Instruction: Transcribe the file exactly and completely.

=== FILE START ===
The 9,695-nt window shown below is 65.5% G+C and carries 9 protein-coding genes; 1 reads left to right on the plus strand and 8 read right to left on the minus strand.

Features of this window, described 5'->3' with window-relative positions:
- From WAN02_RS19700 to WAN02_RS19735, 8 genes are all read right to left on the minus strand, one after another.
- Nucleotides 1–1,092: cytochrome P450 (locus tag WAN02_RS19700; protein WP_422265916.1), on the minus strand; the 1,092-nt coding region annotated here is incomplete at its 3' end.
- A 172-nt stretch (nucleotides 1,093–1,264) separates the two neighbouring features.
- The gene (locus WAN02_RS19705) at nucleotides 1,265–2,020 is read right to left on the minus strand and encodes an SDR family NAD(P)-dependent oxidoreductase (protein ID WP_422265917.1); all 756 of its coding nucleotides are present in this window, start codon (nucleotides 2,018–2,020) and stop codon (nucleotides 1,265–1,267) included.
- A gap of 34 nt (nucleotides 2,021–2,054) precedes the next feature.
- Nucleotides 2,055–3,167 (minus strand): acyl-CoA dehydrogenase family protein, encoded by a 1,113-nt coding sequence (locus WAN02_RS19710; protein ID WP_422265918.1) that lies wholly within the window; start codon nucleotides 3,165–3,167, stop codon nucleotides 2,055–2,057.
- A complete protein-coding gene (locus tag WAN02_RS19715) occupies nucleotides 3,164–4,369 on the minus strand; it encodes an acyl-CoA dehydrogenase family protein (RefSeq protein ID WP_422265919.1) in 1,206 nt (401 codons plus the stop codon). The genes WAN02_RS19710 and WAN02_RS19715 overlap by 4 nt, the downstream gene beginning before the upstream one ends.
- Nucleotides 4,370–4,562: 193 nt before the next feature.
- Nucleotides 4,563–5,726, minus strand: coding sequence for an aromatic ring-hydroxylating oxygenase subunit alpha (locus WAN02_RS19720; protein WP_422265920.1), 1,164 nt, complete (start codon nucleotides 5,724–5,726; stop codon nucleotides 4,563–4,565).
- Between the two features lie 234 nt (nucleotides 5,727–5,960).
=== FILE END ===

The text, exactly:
The 9,695-nt window shown below is 65.5% G+C and carries 9 protein-coding genes; 1 reads left to right on the plus strand and 8 read right to left on the minus strand.

Features of this window, described 5'->3' with window-relative positions:
- From WAN02_RS19700 to WAN02_RS19735, 8 genes are all read right to left on the minus strand, one after another.
- Nucleotides 1–1,092: cytochrome P450 (locus tag WAN02_RS19700; protein WP_422265916.1), on the minus strand; the 1,092-nt coding region annotated here is incomplete at its 3' end.
- A 172-nt stretch (nucleotides 1,093–1,264) separates the two neighbouring features.
- The gene (locus WAN02_RS19705) at nucleotides 1,265–2,020 is read right to left on the minus strand and encodes an SDR family NAD(P)-dependent oxidoreductase (protein ID WP_422265917.1); all 756 of its coding nucleotides are present in this window, start codon (nucleotides 2,018–2,020) and stop codon (nucleotides 1,265–1,267) included.
- A gap of 34 nt (nucleotides 2,021–2,054) precedes the next feature.
- Nucleotides 2,055–3,167 (minus strand): acyl-CoA dehydrogenase family protein, encoded by a 1,113-nt coding sequence (locus WAN02_RS19710; protein ID WP_422265918.1) that lies wholly within the window; start codon nucleotides 3,165–3,167, stop codon nucleotides 2,055–2,057.
- A complete protein-coding gene (locus tag WAN02_RS19715) occupies nucleotides 3,164–4,369 on the minus strand; it encodes an acyl-CoA dehydrogenase family protein (RefSeq protein ID WP_422265919.1) in 1,206 nt (401 codons plus the stop codon). The genes WAN02_RS19710 and WAN02_RS19715 overlap by 4 nt, the downstream gene beginning before the upstream one ends.
- Nucleotides 4,370–4,562: 193 nt before the next feature.
- Nucleotides 4,563–5,726, minus strand: coding sequence for an aromatic ring-hydroxylating oxygenase subunit alpha (locus WAN02_RS19720; protein WP_422265920.1), 1,164 nt, complete (start codon nucleotides 5,724–5,726; stop codon nucleotides 4,563–4,565).
- Between the two features lie 234 nt (nucleotides 5,727–5,960).